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B.C. Views Leaders’ spin contest ends in tie. p6

Women’s prison adds secure capacity. p3

THE NEws

Arts&life three comics, one show at ACt. p16

www.mapleridgenews.com Wednesday, October 3, 2012 · serving Maple Ridge & Pitt Meadows · est. 1978 · 604-467-1122 · 50¢

tainted beef recalled from local stores More than 1,000 products pulled from 66 stores in all by Robe r t M an ge lsdor f staff reporter

Colleen Flanagan/the NeWs

Doggin’ it

see Recall, p8

Westview secondary seniors Josh Jarrett (left) and Jacob Jules compete in a hot dog eating contest after the school’s Terry Fox Run on Thursday.

Peace bond for pedophile?

‘Young girl was disoriented’ By M o ni s h a M a r tin s staff reporter

A young girl, photographed during an alleged sexual assault at a Pitt Meadows rave, was described as disoriented and disheveled by her friends during a trial on Tuesday. One who testified, a boy who was 15 at the time, told the court the girl got separated from her group of friends during the Sept. 10, 2010 party – billed as “Another Night in Bangkok” – at a farm on Harris Road. see Trial, p4

Bail hearing for Christopher Neil set for Wednesday by M o n i s h a M a r t i n s staff reporter

A convicted pedophile from Maple Ridge, who was arrested last week when he landed in Canada after serving time in a Thai prison, remains behind bars for now, but could be released later this week. Christopher Paul Neil appeared in Richmond Provincial Court on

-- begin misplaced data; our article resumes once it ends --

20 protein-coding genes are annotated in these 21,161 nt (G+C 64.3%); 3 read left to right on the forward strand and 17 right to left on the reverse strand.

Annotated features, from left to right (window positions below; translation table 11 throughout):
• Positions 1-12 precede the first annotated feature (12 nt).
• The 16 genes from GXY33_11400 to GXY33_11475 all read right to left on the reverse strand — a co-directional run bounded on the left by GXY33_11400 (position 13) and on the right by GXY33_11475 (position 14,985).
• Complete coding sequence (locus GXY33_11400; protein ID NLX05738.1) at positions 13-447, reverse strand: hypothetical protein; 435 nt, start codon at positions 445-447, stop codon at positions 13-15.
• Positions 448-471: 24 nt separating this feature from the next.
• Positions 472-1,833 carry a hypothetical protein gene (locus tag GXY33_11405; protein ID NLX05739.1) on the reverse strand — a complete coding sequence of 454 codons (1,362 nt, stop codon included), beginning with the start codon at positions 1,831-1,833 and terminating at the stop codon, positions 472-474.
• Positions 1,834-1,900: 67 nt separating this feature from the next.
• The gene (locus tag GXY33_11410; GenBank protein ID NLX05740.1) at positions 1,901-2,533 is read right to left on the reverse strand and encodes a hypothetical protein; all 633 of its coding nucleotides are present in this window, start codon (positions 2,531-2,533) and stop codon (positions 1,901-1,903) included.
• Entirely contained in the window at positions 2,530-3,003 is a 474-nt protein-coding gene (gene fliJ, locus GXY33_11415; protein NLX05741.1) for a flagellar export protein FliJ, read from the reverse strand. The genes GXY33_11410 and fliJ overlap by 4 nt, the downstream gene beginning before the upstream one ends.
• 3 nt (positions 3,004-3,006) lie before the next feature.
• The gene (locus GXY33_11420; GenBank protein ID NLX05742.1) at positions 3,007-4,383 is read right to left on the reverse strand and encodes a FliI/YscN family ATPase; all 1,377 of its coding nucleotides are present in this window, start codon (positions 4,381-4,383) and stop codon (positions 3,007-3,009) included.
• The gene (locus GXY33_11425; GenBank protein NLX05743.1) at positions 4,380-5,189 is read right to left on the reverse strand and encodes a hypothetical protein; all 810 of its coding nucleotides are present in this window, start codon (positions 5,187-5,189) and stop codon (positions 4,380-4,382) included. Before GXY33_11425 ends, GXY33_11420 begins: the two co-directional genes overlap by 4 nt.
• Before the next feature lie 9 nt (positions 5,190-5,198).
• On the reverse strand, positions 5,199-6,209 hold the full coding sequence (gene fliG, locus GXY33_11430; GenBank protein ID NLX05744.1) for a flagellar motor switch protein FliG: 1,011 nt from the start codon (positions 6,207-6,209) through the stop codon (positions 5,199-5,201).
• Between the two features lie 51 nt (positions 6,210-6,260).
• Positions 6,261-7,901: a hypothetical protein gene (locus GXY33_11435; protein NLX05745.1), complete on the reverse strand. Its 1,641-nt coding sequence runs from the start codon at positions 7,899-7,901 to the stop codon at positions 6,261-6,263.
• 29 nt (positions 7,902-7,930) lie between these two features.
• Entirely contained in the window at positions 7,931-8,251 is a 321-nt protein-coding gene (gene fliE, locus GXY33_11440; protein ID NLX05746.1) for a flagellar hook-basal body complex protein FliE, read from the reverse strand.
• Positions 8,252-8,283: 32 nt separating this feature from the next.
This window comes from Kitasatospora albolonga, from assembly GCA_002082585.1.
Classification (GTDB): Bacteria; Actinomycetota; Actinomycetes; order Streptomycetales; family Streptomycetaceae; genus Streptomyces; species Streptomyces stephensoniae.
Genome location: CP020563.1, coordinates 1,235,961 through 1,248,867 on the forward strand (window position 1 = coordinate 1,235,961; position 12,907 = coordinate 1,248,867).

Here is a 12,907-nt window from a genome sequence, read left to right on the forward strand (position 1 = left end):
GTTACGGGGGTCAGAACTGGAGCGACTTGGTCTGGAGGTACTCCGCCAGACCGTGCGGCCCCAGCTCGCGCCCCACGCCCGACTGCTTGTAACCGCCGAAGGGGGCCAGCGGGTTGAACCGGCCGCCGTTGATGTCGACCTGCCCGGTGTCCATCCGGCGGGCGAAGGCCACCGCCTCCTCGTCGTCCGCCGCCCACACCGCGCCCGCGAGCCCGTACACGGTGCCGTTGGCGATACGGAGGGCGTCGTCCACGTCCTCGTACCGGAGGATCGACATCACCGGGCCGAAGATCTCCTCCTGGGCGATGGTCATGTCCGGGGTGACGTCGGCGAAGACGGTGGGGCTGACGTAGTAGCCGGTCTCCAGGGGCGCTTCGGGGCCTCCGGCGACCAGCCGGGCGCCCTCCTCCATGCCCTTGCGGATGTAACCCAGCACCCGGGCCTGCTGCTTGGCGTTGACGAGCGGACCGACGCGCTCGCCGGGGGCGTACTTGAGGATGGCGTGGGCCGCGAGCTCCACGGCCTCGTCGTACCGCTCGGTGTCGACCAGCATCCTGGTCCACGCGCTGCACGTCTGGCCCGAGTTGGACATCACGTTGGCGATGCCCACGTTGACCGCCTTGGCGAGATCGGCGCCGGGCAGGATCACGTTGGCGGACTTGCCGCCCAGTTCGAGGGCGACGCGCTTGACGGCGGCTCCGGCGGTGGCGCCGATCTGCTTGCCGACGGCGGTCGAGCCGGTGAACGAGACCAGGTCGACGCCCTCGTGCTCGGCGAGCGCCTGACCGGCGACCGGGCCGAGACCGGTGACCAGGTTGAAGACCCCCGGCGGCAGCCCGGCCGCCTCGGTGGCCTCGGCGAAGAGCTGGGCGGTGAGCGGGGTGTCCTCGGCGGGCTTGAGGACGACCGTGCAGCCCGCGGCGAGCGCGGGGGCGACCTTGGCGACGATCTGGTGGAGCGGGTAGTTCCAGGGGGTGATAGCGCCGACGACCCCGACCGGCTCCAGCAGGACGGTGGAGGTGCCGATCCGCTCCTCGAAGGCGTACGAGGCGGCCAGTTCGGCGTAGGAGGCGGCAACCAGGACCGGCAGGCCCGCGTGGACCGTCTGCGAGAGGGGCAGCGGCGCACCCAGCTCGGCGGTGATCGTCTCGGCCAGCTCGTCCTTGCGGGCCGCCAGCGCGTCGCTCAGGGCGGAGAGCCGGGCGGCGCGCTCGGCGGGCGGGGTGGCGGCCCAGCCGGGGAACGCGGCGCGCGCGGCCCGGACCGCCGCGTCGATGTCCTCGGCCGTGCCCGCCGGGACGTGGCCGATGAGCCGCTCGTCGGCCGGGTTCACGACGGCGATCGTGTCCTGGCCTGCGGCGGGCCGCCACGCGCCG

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The Canadian Food Inspection Agency has expanded its recall of possibly E. coli-tainted beef to include products sold in Maple Ridge and Pitt Meadows grocery stores. The beef recall is the largest in Canadian history, spreading to every Canadian province and territory, as well as 30 U.S. states. Among local retailers believed to have sold the potentially tainted products are Extra Foods, Real Canadian Superstore, Cooper’s Foods, Safeway, Save-On-Foods, and Thrifty Foods. In all, more than 1,000 products from 66 grocery store chains across the country are currently affected by the recall. The CFIA is asking the public to check to see if they have the recalled product in their home.

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Monday and consented to remain in custody until Wednesday, when a bail hearing is scheduled. Police arrested the 37-year-old former teacher at Vancouver airport on Friday, when he returned to Canada from Thailand, where he spent five years in prison for sexually abusing young boys. The RCMP’s Integrated Child Exploitation unit obtained a warrant for Neil’s arrest under a rarely used section of the Criminal Code that’s designed to protect the public before a criminal offence is committed. Police allege Neil’s actions cause

Index Opinion B.C. Views Letters Looking Back Arts&life sports Classifieds

fear of sexual offences to persons under the age of 16. “Christopher Neil has no criminal record in Canada, but his actions in other countries were such that po- Neil lice felt it important to have him appear in front of a court so any public safety concerns can be addressed,” said Cpl.

Mat. Van Laer. Crown will be applying for a Section 810 peace bond, which is a preventative court order that could include conditions that prohibit Neil from accessing the Internet or being near children. Neil could be released on bail before a peace bond is imposed. “Crown will seek protective conditions governing his release into the community, pending the application for a peace bond,” said Samantha Hulme, a spokesperson for B.C.’s criminal justice branch. see Neil, p19

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Contributed

The new cells have double bunks,each with a window slit overlooking work reduced security programs.

Dawn Kelly, warden at Alouette Correctional Centre for Women, speaks at the opening of the expanded facility on Tuesday.

ACCW adds secure capacity Cells feature stainless steel, TVs and windows by Phil M elnyc h u k staff reporter

B